Sunday, November 22, 2009

A work of tart

Sue Lawrence is regarded as a bit of a goddess round our house. She was a Masterchef winner in the Loyd Grossman era and went on to write several straightforward, spirited cookery books including one about her native Scotland and my favourite, Sue Lawrence’s Book of Baking. She’s a member of the Guild of Food Writers, as am I, and although our paths have never crossed I am told that she is a) lovely, and b) very slender for a woman who writes such brilliant cake recipes.

On Saturday night we had our friends Bryony and Ric round for dinner. Nice to see them and all that, but basically it was an excuse for me to cook two recipes that I’ve had my eye on for some time. One of them is Tamasin Day-Lewis’s chicken Savoyarde, a creamy, tarragon-scented gratin that Hale and Hearty will no doubt revisit soon – it was delicious. The other one is Sue Lawrence’s chocolate-crusted lemon tart.

I’m usually unappealingly smug in the kitchen. Things don’t often go far wrong and if they do, I know how to fix them. Not on Saturday. Baby hormones have made me clumsy and short-tempered and I was miles behind. The tart caused trouble because I was too cack-handed to get the bloody thing in the oven without the filling overflowing the boundary of the friable chocolate crust and pouring out onto the baking sheet. So it was not perfect, but it was still good.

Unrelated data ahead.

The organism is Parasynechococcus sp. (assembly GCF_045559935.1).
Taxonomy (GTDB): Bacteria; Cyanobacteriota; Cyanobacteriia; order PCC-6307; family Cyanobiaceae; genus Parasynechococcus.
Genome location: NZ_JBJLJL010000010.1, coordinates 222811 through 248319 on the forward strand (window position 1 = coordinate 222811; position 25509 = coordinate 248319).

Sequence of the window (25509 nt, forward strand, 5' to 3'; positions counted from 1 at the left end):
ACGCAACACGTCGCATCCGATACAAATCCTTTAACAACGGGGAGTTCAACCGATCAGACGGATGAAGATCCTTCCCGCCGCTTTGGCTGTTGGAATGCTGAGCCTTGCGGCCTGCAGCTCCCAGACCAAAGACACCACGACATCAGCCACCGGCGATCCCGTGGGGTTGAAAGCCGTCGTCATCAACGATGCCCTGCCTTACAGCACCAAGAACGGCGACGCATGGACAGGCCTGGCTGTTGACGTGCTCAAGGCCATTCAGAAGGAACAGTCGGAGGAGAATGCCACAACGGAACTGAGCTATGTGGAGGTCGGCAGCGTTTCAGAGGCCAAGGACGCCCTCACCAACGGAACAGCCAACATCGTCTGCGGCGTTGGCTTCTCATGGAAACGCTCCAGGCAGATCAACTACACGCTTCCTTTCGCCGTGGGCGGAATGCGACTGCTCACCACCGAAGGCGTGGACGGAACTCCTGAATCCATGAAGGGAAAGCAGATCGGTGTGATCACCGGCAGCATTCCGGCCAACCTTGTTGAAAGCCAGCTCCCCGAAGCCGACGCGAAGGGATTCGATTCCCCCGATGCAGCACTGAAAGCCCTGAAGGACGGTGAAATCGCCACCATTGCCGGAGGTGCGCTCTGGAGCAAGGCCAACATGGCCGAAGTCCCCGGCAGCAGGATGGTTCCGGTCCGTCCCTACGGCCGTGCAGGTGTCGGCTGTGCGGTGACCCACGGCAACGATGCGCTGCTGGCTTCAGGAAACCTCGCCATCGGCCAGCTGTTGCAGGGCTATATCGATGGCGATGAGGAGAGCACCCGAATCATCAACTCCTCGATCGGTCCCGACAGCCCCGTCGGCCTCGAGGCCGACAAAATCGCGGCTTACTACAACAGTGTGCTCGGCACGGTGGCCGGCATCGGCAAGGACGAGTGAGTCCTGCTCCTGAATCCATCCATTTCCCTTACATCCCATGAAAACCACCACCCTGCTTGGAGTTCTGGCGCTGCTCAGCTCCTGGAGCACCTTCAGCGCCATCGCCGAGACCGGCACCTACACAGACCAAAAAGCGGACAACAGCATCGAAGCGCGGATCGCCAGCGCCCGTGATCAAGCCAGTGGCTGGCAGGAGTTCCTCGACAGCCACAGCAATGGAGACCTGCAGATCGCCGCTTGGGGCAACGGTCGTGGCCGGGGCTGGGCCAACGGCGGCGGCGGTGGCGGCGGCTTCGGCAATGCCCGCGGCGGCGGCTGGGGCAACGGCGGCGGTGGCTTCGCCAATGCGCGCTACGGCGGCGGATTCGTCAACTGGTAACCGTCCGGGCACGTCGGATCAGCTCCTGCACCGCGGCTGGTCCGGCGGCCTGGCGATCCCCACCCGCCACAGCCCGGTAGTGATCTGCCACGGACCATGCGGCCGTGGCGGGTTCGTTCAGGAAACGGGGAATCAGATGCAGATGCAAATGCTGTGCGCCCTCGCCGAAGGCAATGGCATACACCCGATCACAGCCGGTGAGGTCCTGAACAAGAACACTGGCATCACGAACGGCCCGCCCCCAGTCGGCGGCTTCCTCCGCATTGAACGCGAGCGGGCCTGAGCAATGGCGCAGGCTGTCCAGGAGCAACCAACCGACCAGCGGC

The tart is made with a chocolate pastry comprising plain flour, butter, equal quantities of cocoa powder and golden icing sugar, and an egg yolk. This could be a nightmare to work with, but the protracted resting time advised in the recipe – three hours minimum – took the edge off. After baking it blind, you sprinkle the hot pastry case with a generous amount of finely grated chocolate, so that it melts and forms a smooth’n’sultry layer on the pastry. Then it’s in with the filling – lemon zest and juice, eggs, sugar and double cream. Of course, I didn’t have time to let the case cool a bit before pouring the filling in, so the pouring disturbed the chocolate and bits of it floated to the surface. Then it all leaked. I was furious with myself, but surprisingly it lifted out of the tin like a dream and the recommended dusting of icing sugar hid the rest of my blushes.

As you can see from the picture, there’s a clear seam of gooey chocolate between the pastry (biscuity, although not quite pâte sucrée biscuity) and the lemon filling, and that’s what makes it a winner. Tim described it as refined and dignified, what with all the lemon and dark chocolate, and it did have a bit of the ‘Ambassador, you are spoiling us’ about it. The Scottish ambassador for cakes, that is.

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